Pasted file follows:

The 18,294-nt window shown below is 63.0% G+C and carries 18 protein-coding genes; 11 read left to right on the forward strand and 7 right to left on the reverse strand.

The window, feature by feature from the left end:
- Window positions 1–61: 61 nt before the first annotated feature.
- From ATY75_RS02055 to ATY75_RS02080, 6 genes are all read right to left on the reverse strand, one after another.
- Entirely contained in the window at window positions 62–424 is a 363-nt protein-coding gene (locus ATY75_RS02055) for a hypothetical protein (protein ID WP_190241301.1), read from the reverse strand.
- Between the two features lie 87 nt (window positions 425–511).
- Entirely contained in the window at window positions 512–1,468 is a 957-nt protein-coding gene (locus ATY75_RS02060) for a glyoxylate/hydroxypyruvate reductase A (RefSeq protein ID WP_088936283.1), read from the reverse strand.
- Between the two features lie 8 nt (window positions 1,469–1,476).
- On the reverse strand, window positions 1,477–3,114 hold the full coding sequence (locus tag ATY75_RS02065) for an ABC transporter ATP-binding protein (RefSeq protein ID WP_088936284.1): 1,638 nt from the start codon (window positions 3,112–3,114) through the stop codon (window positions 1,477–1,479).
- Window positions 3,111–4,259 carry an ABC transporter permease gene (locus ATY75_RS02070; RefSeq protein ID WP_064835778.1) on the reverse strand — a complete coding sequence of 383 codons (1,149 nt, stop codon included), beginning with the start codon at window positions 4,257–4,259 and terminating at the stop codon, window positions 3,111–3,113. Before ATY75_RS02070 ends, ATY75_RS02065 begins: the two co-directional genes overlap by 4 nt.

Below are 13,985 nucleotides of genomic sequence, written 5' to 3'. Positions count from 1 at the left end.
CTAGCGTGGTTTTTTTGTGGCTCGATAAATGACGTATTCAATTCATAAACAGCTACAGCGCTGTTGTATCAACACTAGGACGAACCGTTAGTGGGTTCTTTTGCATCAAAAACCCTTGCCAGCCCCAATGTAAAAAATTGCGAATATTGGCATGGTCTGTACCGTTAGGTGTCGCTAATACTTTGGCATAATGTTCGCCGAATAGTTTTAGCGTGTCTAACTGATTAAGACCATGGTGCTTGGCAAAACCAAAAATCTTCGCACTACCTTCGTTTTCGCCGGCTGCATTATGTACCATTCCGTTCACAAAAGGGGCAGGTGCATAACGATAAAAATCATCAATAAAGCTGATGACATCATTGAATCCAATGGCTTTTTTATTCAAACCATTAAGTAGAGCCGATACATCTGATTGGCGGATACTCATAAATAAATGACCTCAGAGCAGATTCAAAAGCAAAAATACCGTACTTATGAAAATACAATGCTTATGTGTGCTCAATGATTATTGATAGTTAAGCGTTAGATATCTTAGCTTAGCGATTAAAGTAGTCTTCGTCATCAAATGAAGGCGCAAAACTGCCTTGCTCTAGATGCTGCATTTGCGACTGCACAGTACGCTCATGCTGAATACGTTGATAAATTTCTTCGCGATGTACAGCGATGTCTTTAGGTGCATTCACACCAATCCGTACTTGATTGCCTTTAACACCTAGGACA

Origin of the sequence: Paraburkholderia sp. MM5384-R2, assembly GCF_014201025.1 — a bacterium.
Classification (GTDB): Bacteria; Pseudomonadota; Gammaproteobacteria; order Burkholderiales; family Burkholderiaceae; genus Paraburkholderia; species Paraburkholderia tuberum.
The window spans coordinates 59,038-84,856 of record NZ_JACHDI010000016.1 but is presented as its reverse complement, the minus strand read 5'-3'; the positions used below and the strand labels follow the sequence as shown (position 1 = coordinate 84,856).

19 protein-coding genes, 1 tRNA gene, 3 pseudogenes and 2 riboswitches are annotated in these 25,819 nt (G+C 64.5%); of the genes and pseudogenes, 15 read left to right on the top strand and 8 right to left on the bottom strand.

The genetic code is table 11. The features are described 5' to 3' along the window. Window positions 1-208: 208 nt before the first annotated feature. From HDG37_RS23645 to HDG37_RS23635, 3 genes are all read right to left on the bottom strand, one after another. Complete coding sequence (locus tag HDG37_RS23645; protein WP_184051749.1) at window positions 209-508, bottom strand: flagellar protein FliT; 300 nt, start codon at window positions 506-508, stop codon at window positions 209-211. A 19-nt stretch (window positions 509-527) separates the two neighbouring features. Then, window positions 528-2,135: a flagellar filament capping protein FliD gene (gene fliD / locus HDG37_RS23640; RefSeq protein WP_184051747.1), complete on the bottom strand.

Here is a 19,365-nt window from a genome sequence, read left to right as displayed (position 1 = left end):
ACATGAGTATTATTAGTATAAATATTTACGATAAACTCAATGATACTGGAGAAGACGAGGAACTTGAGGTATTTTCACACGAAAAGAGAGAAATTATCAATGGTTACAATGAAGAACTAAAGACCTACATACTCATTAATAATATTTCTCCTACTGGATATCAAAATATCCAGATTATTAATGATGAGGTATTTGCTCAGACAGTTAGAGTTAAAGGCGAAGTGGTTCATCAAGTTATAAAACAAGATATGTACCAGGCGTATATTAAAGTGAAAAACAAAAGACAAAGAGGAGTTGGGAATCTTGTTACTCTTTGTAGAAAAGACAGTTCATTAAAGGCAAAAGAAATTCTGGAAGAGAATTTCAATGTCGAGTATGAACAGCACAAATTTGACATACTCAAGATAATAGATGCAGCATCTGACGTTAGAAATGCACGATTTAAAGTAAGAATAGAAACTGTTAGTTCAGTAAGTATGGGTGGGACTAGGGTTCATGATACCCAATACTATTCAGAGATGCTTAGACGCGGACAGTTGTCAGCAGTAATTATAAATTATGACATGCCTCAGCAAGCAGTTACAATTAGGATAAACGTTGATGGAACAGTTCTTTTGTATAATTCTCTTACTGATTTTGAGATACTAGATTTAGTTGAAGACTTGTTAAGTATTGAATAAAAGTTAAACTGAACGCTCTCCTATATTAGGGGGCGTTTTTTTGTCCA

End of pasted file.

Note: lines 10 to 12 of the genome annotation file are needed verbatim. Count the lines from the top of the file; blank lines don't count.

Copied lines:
- Window positions 3,111–4,259 carry an ABC transporter permease gene (locus ATY75_RS02070; RefSeq protein ID WP_064835778.1) on the reverse strand — a complete coding sequence of 383 codons (1,149 nt, stop codon included), beginning with the start codon at window positions 4,257–4,259 and terminating at the stop codon, window positions 3,111–3,113. Before ATY75_RS02070 ends, ATY75_RS02065 begins: the two co-directional genes overlap by 4 nt.

Below are 13,985 nucleotides of genomic sequence, written 5' to 3'. Positions count from 1 at the left end.
CTAGCGTGGTTTTTTTGTGGCTCGATAAATGACGTATTCAATTCATAAACAGCTACAGCGCTGTTGTATCAACACTAGGACGAACCGTTAGTGGGTTCTTTTGCATCAAAAACCCTTGCCAGCCCCAATGTAAAAAATTGCGAATATTGGCATGGTCTGTACCGTTAGGTGTCGCTAATACTTTGGCATAATGTTCGCCGAATAGTTTTAGCGTGTCTAACTGATTAAGACCATGGTGCTTGGCAAAACCAAAAATCTTCGCACTACCTTCGTTTTCGCCGGCTGCATTATGTACCATTCCGTTCACAAAAGGGGCAGGTGCATAACGATAAAAATCATCAATAAAGCTGATGACATCATTGAATCCAATGGCTTTTTTATTCAAACCATTAAGTAGAGCCGATACATCTGATTGGCGGATACTCATAAATAAATGACCTCAGAGCAGATTCAAAAGCAAAAATACCGTACTTATGAAAATACAATGCTTATGTGTGCTCAATGATTATTGATAGTTAAGCGTTAGATATCTTAGCTTAGCGATTAAAGTAGTCTTCGTCATCAAATGAAGGCGCAAAACTGCCTTGCTCTAGATGCTGCATTTGCGACTGCACAGTACGCTCATGCTGAATACGTTGATAAATTTCTTCGCGATGTACAGCGATGTCTTTAGGTGCATTCACACCAATCCGTACTTGATTGCCTTTAACACCTAGGACA